share|improve this answer
    
The problem with this is that it has a runtime of O(n^2), while I believe the Linq based solutions are O(n) because they are using a Hash Table for the set operation. –  Chris Pitman Mar 25 '11 at 13:37
    
This working, short n sweet but if we not take the consideration of O(n^2), I will try to make it in LINQ –  PawanS Mar 25 '11 at 13:50
    
You could look at the "Except" appraoch suggested by Chris. I'm sceptical that it will make a huge difference, but I'll add some code to my answer. –  Steve Haigh Mar 25 '11 at 14:13

I'm not sure I understood your requirements correctly, so i may be missing the point...

Your BasicClass should implement the IEquatable<BasicClass> interface, so that two instances of BasicClass can be compared for equality:

class BasicClass : IEquatable<BasicClass>
{
    public Name {get;set;}
    public Age {get;set;}

    public bool Equals(BasicClass other)
    {
        if (other == null)
            return false;
        return string.Equals(this.Name, other.Name);
    }

    public override int GetHashCode()
    {
        return Name == null ? 0 : Name.GetHashCode();
    }
}

Now you can use the Except method to find items that are in allCollection but not in selectedCollection:

BasicClass[] notSelected = allCollection.Except(selectedCollection).ToArray();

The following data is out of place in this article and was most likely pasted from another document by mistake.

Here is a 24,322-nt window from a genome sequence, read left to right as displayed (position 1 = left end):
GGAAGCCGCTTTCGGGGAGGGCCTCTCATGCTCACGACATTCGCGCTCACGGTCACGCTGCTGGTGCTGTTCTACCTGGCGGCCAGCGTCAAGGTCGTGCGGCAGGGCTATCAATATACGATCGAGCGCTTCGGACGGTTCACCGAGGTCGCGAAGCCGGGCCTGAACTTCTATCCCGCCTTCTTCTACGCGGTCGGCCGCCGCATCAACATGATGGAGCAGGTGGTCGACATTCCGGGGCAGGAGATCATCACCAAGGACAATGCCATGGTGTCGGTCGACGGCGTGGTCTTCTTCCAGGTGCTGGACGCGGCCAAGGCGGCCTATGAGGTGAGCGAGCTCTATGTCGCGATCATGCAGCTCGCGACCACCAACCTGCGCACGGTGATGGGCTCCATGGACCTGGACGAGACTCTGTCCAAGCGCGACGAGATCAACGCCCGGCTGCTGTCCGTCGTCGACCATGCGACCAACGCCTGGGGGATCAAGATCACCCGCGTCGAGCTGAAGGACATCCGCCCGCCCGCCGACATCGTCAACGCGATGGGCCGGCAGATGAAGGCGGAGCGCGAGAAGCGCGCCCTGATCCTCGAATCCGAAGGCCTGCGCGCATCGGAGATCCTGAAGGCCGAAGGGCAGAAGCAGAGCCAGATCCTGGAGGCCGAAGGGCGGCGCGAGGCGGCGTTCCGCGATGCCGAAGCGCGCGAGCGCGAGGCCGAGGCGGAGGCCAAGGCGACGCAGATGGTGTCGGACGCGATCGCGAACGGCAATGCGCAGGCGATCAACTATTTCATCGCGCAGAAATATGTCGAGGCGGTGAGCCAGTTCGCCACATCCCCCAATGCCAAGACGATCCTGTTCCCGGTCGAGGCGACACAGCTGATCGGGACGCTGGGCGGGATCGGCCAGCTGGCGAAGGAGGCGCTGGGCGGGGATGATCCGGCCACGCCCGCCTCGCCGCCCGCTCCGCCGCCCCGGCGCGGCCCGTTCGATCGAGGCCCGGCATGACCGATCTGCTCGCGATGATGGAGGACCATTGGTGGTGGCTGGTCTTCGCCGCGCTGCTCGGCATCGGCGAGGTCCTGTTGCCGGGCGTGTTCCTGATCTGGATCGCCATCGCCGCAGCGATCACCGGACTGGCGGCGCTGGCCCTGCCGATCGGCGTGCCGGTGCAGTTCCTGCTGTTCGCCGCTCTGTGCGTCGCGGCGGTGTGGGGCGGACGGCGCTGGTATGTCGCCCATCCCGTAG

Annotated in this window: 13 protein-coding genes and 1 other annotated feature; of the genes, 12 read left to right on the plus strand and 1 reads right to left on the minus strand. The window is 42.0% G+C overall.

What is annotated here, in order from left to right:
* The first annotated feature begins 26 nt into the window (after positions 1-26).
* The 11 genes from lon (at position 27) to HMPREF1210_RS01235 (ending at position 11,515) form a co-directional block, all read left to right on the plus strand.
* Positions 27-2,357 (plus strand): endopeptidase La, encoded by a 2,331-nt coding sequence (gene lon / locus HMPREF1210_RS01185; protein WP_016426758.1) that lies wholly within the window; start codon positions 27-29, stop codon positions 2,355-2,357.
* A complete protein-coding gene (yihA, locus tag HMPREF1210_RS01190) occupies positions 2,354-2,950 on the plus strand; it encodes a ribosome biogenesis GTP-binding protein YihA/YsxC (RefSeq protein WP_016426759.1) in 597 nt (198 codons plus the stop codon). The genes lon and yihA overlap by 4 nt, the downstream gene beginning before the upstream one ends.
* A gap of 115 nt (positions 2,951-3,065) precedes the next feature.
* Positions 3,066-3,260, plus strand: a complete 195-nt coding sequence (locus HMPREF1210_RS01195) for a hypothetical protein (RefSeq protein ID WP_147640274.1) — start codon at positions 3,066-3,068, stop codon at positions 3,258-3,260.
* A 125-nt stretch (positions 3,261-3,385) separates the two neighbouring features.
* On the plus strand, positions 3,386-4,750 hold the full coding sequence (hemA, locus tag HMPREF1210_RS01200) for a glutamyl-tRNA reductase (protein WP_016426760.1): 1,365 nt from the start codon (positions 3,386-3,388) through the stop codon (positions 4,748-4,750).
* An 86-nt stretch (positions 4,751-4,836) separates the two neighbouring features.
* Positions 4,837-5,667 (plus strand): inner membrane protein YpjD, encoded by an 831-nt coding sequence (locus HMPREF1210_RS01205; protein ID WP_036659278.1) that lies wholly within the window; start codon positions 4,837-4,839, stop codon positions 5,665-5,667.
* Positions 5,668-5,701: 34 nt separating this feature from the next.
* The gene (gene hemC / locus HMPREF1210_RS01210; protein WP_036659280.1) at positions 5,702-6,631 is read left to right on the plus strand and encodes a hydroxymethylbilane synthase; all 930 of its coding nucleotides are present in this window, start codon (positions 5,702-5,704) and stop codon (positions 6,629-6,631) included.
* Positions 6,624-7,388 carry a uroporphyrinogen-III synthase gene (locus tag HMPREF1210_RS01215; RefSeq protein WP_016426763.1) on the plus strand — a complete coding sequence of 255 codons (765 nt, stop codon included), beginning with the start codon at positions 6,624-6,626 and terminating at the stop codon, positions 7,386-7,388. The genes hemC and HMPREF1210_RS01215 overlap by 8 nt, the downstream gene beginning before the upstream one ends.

foreach(BasicClass item in notSelected)
{
    selectedCollection.Add(item);
}

Alternatively, you can implement a IEqualityComparer<BasicClass> and pass it to Except (instead of implementing IEquatable<BasicClass> in BasicClass)

share|improve this answer
    
'GetHashCode' should also be defined in the example. –  Chris Pitman Mar 25 '11 at 12:47
    
@Chris, yes, you're right... fixed, thanks! –  Thomas Levesque Mar 25 '11 at 13:28

You're right, this is more easily accomplished with Linq:

var itemsToAdd = allCollection.Except(selectedCollection);
foreach (var item in itemsToAdd)
    selectedCollection.Add(item);

On the other hand, this is just going to make both lists contain the exact same items. Sure this is what you want?

If BasicItem overrides 'Equals' and 'GetHashCode' based off of Name, then this is all you need. If it doesn't, then you will also need to implement an IEqualityComparer:

//Allows us to compare BasicItems as if Name is the key
class NameComparer: IEqualityComparer<BasicItem>
{
    public bool Equals(BasicItem first, BasicItem second)
    {
        return first.Name == second.Name;
    }

    public int GetHashCode(BasicItem value)
    {
        return value.Name.GetHashCode;
    }
}

You now pass an instance of this class to Except:

var itemsToAdd = allCollections.Except(selectedCollection, new NameComparer());
share|improve this answer
    
I just want to compare Name not age. What happens if Name are same but Age not –  PawanS Mar 25 '11 at 12:44
    
@Gaps Similar to what Thomas showed, you need to override both 'Equals' and 'GetHashCode' to only use Name in comparisons. If that is not the behavior you always want, then you must implement and IQualityComparer. I'll add some code. –  Chris Pitman Mar 25 '11 at 12:47

So basically you need a 'where-not-in'? Linq->Except is the way to go, to filter on BasicClass.name only implement the IEqualityComparer for Except.

share|improve this answer
    
Ya u r correct but it is not solving my problem. –  PawanS Mar 25 '11 at 13:33